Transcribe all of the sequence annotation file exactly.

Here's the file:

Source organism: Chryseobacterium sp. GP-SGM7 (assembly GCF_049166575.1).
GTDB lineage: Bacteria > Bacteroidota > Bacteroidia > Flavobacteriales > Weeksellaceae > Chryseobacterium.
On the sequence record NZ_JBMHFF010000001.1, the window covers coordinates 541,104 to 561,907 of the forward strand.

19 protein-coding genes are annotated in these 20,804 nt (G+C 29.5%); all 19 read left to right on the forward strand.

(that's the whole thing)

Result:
Source organism: Chryseobacterium sp. GP-SGM7 (assembly GCF_049166575.1).
GTDB lineage: Bacteria > Bacteroidota > Bacteroidia > Flavobacteriales > Weeksellaceae > Chryseobacterium.
On the sequence record NZ_JBMHFF010000001.1, the window covers coordinates 541,104 to 561,907 of the forward strand.

19 protein-coding genes are annotated in these 20,804 nt (G+C 29.5%); all 19 read left to right on the forward strand.